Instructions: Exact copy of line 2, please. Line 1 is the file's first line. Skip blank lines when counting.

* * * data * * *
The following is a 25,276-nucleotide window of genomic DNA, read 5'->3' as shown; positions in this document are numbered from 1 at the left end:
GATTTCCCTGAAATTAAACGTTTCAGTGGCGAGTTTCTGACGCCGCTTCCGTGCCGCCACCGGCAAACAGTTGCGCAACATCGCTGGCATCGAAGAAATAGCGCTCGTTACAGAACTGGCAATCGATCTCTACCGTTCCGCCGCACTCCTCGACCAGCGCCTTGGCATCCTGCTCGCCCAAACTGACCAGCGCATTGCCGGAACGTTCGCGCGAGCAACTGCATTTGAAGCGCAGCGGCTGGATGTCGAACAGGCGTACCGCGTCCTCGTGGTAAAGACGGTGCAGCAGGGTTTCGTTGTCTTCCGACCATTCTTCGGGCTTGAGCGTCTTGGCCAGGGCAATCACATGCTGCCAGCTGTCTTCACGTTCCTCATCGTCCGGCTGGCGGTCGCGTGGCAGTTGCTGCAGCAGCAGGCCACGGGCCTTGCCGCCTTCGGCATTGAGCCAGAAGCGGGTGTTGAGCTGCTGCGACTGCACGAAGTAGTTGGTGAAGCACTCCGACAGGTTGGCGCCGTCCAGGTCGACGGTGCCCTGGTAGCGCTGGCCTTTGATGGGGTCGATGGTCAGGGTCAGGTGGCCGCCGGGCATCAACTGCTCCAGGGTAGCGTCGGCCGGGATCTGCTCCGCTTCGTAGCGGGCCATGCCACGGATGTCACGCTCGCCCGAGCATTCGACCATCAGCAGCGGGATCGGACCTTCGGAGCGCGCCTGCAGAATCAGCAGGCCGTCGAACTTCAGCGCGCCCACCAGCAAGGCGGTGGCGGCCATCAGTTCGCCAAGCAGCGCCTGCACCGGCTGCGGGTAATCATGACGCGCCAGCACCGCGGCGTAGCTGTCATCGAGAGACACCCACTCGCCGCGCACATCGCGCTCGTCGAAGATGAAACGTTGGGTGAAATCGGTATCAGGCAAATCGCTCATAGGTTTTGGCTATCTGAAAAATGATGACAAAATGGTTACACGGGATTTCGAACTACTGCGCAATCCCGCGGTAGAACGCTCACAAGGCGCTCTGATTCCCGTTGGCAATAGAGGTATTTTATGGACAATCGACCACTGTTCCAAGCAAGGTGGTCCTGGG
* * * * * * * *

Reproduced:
GATTTCCCTGAAATTAAACGTTTCAGTGGCGAGTTTCTGACGCCGCTTCCGTGCCGCCACCGGCAAACAGTTGCGCAACATCGCTGGCATCGAAGAAATAGCGCTCGTTACAGAACTGGCAATCGATCTCTACCGTTCCGCCGCACTCCTCGACCAGCGCCTTGGCATCCTGCTCGCCCAAACTGACCAGCGCATTGCCGGAACGTTCGCGCGAGCAACTGCATTTGAAGCGCAGCGGCTGGATGTCGAACAGGCGTACCGCGTCCTCGTGGTAAAGACGGTGCAGCAGGGTTTCGTTGTCTTCCGACCATTCTTCGGGCTTGAGCGTCTTGGCCAGGGCAATCACATGCTGCCAGCTGTCTTCACGTTCCTCATCGTCCGGCTGGCGGTCGCGTGGCAGTTGCTGCAGCAGCAGGCCACGGGCCTTGCCGCCTTCGGCATTGAGCCAGAAGCGGGTGTTGAGCTGCTGCGACTGCACGAAGTAGTTGGTGAAGCACTCCGACAGGTTGGCGCCGTCCAGGTCGACGGTGCCCTGGTAGCGCTGGCCTTTGATGGGGTCGATGGTCAGGGTCAGGTGGCCGCCGGGCATCAACTGCTCCAGGGTAGCGTCGGCCGGGATCTGCTCCGCTTCGTAGCGGGCCATGCCACGGATGTCACGCTCGCCCGAGCATTCGACCATCAGCAGCGGGATCGGACCTTCGGAGCGCGCCTGCAGAATCAGCAGGCCGTCGAACTTCAGCGCGCCCACCAGCAAGGCGGTGGCGGCCATCAGTTCGCCAAGCAGCGCCTGCACCGGCTGCGGGTAATCATGACGCGCCAGCACCGCGGCGTAGCTGTCATCGAGAGACACCCACTCGCCGCGCACATCGCGCTCGTCGAAGATGAAACGTTGGGTGAAATCGGTATCAGGCAAATCGCTCATAGGTTTTGGCTATCTGAAAAATGATGACAAAATGGTTACACGGGATTTCGAACTACTGCGCAATCCCGCGGTAGAACGCTCACAAGGCGCTCTGATTCCCGTTGGCAATAGAGGTATTTTATGGACAATCGACCACTGTTCCAAGCAAGGTGGTCCTGGG